"Today is the day for those folks living in those areas to get away, pack up their stuff and get away," Jindal said.

Jindal had been expected to speak on Tuesday night, the opening night of the convention. He was expected to speak in the middle of a program dominated by popular Republican governors, leading up to New Jersey Gov. Chris Christie's keynote address.

Isaac has already wreaked havoc on the Republican National Convention schedule, forcing organizers to cancel the first day of events and reshuffle the speaking schedule. On Monday, Republican aides said the plan was to press forward with the convention timeline, but they would not rule out additional cancellations or changes.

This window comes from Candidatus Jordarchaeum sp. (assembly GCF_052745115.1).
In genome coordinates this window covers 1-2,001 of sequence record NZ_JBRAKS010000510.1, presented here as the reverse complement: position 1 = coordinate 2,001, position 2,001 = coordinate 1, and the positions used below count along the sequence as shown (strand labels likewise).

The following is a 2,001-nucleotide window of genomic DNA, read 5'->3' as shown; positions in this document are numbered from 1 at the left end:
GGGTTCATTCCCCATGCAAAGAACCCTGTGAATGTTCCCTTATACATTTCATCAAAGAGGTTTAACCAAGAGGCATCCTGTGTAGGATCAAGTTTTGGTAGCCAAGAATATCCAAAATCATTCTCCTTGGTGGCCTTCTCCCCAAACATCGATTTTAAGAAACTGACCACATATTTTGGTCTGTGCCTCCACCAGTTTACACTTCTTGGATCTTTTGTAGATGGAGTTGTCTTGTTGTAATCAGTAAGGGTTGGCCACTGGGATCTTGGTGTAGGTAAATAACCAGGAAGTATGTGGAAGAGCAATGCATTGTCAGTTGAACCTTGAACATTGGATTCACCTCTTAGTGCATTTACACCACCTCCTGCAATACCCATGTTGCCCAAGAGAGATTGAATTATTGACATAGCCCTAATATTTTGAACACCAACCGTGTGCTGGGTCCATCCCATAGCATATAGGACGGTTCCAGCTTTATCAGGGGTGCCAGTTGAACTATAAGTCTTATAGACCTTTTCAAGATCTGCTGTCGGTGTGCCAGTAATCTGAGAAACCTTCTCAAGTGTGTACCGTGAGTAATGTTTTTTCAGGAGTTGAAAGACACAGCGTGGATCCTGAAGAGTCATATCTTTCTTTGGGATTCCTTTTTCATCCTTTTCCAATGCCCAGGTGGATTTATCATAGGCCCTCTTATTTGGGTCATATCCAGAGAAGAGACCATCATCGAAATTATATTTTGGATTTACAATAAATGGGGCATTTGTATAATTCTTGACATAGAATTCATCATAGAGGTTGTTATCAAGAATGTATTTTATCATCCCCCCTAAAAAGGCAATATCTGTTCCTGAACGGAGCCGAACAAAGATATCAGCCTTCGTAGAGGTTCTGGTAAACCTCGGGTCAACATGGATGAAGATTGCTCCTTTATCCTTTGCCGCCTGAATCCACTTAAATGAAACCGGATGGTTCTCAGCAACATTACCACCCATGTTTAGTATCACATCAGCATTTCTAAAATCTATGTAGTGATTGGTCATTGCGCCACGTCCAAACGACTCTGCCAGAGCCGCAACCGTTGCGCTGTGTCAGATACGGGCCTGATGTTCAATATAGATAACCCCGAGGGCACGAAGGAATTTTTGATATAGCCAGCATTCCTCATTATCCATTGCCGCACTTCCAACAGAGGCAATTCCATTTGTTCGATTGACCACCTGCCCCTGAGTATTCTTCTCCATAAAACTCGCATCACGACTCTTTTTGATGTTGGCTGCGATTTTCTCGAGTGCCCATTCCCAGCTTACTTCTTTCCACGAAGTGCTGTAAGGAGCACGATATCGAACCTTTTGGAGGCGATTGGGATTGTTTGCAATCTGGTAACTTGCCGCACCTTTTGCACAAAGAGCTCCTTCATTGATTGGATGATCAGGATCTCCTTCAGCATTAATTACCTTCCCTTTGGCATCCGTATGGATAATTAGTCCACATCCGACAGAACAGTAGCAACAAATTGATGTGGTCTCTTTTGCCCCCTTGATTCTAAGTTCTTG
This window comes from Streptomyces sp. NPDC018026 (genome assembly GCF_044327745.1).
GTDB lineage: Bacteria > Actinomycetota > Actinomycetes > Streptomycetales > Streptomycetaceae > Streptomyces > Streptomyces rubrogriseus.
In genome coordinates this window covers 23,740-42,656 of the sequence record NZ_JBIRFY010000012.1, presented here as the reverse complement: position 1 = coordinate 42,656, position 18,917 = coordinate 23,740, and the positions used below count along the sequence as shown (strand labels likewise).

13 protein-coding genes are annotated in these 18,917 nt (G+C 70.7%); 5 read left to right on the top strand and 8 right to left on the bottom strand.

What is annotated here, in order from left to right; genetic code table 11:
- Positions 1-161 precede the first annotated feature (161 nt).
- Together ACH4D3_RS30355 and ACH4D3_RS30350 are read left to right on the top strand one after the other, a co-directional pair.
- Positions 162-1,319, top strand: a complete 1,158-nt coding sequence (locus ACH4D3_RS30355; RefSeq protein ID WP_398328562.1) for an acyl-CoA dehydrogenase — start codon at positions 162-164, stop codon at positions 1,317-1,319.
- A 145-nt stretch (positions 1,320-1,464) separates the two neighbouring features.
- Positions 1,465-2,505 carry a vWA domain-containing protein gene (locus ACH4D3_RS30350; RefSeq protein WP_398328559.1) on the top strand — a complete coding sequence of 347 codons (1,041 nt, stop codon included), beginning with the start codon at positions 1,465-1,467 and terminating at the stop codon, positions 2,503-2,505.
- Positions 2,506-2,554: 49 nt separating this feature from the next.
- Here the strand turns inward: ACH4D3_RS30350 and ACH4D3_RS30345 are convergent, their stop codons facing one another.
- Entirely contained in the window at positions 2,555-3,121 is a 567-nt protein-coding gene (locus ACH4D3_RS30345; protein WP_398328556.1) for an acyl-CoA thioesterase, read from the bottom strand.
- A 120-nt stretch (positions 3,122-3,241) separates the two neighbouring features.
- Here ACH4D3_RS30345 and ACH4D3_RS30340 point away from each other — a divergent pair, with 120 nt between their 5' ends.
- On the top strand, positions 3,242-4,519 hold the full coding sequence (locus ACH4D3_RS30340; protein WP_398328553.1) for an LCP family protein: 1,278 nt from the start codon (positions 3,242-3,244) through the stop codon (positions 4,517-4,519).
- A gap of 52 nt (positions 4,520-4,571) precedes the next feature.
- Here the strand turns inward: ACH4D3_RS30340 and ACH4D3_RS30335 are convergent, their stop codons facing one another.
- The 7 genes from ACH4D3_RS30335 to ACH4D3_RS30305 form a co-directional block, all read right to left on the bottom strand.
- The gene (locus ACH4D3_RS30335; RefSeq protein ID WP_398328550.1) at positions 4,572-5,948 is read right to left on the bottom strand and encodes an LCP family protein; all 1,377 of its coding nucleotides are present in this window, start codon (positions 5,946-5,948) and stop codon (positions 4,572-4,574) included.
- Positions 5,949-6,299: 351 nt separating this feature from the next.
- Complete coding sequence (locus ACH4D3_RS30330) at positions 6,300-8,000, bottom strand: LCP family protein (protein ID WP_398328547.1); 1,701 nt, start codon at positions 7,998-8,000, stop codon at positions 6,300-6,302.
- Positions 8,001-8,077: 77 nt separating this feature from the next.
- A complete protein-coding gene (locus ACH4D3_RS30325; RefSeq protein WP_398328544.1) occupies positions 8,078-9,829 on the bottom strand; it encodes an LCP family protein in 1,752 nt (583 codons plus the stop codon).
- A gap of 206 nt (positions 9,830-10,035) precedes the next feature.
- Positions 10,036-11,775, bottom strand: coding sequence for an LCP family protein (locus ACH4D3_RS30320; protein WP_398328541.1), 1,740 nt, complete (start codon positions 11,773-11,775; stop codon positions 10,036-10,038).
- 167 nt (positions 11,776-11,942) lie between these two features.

"We are continuing to go ahead with our program of Tuesday, Wednesday [and] Thursday," Mitt Romney aide Russ Schriefer said at a press conference in Tampa, Fla. "However, we are going to make sure we monitor the storm as it proceeds and see what happens over the next few days."